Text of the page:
Place-Based Interventions at Scale: The Direct and Spillover Effects of Policing and City Services on Crime [Clustering as a Design Problem]

Publicado en

  • Journal of the European Economic Association


  • In 2016, the city of Bogotá doubled police patrols and intensified city services on high-crime streets. They did so based on a criminological consensus that such place-based programs not only decrease crime, but also have beneficial spillovers for nearby streets. To test this, we worked with Bogotá to experiment on an unprecedented scale. We randomly assigned 1,919 streets to either 8 months of doubled police patrols, greater municipal services, both, or neither. Such scale brings econometric challenges. Spatial spillovers in dense networks introduce bias and complicate variance estimation through “fuzzy clustering”. But a design-based approach and randomization inference produce valid hypothesis tests in such settings. In contrast to the consensus, we find intensifying state presence did not generate substantively meaningful or statistically significant reductions in crime. Our estimates suggest modest direct effects but with crime displaced nearby, especially property crimes. Confidence intervals suggest we can rule out total reductions in crime of more than 2% from the two interventions.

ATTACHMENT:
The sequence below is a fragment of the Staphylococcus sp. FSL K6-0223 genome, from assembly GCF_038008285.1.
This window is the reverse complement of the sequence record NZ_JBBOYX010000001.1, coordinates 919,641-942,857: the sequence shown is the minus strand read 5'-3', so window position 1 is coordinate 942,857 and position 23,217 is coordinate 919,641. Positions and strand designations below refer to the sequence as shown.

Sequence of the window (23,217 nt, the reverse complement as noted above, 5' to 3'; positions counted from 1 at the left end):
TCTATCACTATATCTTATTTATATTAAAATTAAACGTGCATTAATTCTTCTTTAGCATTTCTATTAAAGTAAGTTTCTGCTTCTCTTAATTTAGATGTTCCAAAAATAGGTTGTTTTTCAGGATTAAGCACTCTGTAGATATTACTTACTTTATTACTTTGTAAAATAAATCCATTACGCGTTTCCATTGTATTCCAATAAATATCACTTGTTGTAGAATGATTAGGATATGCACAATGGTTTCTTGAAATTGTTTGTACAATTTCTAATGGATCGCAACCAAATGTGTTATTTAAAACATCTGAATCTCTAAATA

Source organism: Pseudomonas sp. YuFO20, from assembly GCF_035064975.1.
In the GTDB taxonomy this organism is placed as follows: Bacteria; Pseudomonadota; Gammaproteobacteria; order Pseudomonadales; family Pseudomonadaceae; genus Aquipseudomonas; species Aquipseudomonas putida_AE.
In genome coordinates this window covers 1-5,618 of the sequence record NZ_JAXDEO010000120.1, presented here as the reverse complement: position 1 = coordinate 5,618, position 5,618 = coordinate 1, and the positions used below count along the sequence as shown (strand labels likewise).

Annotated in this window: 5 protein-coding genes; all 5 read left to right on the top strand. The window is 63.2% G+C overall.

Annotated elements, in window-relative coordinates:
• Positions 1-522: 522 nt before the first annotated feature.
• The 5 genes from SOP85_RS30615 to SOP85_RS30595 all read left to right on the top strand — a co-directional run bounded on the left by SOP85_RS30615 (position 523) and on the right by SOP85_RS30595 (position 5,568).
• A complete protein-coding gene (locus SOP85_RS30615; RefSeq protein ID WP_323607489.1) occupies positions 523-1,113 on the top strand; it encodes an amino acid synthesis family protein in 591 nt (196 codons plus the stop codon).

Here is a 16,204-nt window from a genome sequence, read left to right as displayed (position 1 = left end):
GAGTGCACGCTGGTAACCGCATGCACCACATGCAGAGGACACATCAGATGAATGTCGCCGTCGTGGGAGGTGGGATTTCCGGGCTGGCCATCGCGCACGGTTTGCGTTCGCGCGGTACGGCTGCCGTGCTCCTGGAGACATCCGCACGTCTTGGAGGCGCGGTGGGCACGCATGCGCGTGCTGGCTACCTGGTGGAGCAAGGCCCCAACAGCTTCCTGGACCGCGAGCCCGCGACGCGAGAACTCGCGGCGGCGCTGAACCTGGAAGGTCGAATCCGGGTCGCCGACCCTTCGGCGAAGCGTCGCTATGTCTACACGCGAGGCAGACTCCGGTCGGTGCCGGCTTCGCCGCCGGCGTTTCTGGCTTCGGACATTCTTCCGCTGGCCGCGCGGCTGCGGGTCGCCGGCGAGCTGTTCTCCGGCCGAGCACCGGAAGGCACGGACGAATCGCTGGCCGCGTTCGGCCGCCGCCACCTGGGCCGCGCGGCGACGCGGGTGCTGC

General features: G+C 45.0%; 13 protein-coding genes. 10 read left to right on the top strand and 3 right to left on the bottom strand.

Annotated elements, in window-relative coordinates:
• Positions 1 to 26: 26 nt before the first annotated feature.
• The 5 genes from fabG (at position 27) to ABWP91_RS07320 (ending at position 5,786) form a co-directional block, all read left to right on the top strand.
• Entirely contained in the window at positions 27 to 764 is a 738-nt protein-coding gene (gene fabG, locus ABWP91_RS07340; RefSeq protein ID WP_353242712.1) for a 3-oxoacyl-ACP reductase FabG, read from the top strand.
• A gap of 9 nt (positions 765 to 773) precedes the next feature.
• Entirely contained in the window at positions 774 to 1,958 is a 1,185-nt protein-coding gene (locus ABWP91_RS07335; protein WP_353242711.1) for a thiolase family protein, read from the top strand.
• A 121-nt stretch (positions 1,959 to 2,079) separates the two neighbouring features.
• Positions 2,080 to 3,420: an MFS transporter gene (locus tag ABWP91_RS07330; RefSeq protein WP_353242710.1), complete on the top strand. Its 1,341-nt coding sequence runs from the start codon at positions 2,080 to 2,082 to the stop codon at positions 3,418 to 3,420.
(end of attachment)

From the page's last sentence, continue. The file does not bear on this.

fecha de publicación

  • 2021

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